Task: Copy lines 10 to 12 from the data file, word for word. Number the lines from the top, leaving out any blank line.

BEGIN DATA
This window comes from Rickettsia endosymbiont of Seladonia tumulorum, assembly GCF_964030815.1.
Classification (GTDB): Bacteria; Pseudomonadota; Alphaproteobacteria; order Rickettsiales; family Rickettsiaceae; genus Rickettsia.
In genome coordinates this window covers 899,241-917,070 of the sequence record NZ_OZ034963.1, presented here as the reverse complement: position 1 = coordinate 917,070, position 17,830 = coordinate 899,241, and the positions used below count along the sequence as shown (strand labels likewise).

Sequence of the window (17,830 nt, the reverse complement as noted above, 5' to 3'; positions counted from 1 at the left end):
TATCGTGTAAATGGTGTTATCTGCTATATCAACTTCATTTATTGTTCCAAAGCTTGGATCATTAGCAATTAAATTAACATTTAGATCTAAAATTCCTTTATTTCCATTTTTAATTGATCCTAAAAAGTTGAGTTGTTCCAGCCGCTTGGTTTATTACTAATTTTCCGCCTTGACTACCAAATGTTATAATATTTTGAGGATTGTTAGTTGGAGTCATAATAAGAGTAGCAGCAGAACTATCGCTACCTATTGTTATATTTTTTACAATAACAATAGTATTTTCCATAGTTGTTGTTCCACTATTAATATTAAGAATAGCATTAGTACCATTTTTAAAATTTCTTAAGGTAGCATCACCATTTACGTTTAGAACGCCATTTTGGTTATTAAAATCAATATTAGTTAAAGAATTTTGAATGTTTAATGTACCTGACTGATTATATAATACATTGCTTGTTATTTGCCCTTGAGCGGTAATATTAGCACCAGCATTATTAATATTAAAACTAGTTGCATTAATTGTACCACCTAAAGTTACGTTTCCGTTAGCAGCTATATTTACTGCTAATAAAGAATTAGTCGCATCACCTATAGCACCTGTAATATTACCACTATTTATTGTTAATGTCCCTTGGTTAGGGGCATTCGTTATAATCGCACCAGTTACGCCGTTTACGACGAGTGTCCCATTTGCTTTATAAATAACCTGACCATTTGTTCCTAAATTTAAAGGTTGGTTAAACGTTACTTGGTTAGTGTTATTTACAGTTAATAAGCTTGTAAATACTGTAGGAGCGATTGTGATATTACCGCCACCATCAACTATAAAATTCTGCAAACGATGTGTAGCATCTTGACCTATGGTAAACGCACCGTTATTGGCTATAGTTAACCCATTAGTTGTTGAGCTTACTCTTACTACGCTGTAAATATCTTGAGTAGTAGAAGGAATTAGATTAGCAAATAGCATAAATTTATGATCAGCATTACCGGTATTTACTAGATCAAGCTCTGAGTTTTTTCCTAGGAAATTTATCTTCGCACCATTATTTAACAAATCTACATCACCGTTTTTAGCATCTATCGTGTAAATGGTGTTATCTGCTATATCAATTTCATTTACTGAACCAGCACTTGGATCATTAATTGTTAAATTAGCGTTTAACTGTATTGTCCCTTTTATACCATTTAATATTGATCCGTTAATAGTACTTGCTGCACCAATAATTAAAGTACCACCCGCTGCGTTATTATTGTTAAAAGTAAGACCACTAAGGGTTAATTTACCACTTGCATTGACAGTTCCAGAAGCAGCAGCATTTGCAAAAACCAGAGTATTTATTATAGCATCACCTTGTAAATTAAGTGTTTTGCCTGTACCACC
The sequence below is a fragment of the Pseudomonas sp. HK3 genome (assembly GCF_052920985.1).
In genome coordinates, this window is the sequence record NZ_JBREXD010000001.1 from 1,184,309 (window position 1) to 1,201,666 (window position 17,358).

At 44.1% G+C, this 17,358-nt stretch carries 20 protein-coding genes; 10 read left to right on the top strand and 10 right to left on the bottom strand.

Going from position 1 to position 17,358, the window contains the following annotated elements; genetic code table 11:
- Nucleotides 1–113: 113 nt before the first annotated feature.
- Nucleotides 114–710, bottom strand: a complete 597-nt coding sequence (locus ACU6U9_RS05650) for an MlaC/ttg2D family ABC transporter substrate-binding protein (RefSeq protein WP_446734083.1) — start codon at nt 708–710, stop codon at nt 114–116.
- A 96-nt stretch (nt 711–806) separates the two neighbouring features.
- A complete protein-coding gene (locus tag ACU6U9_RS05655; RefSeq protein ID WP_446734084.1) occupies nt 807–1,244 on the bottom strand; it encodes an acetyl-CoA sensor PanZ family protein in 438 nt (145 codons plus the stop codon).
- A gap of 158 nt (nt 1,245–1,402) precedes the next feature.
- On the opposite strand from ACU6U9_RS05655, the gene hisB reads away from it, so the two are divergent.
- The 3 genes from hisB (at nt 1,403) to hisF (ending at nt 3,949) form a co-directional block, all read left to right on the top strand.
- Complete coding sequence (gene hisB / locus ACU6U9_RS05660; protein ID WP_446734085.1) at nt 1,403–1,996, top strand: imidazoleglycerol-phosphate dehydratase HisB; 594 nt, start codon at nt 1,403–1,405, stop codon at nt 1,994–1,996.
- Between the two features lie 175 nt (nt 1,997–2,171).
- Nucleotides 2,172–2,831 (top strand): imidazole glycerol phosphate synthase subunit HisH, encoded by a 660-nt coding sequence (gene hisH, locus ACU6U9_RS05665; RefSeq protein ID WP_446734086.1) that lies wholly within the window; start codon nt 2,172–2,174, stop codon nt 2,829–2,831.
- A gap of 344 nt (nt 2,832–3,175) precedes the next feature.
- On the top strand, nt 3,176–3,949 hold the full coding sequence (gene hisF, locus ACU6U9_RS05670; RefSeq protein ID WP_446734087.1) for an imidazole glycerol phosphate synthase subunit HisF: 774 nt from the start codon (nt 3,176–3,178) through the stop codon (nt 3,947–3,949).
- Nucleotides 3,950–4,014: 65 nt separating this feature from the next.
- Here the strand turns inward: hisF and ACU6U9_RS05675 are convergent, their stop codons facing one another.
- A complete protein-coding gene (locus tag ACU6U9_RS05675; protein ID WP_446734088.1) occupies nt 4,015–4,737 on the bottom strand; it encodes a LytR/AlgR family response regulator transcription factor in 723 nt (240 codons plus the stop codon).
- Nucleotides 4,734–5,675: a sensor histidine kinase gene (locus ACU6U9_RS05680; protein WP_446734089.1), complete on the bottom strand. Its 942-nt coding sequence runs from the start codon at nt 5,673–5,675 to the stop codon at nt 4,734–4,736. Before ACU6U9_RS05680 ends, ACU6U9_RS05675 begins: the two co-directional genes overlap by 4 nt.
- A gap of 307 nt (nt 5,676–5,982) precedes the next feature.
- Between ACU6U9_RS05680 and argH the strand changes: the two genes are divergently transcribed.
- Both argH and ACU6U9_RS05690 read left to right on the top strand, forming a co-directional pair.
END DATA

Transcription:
- Nucleotides 1–113: 113 nt before the first annotated feature.
- Nucleotides 114–710, bottom strand: a complete 597-nt coding sequence (locus ACU6U9_RS05650) for an MlaC/ttg2D family ABC transporter substrate-binding protein (RefSeq protein WP_446734083.1) — start codon at nt 708–710, stop codon at nt 114–116.
- A 96-nt stretch (nt 711–806) separates the two neighbouring features.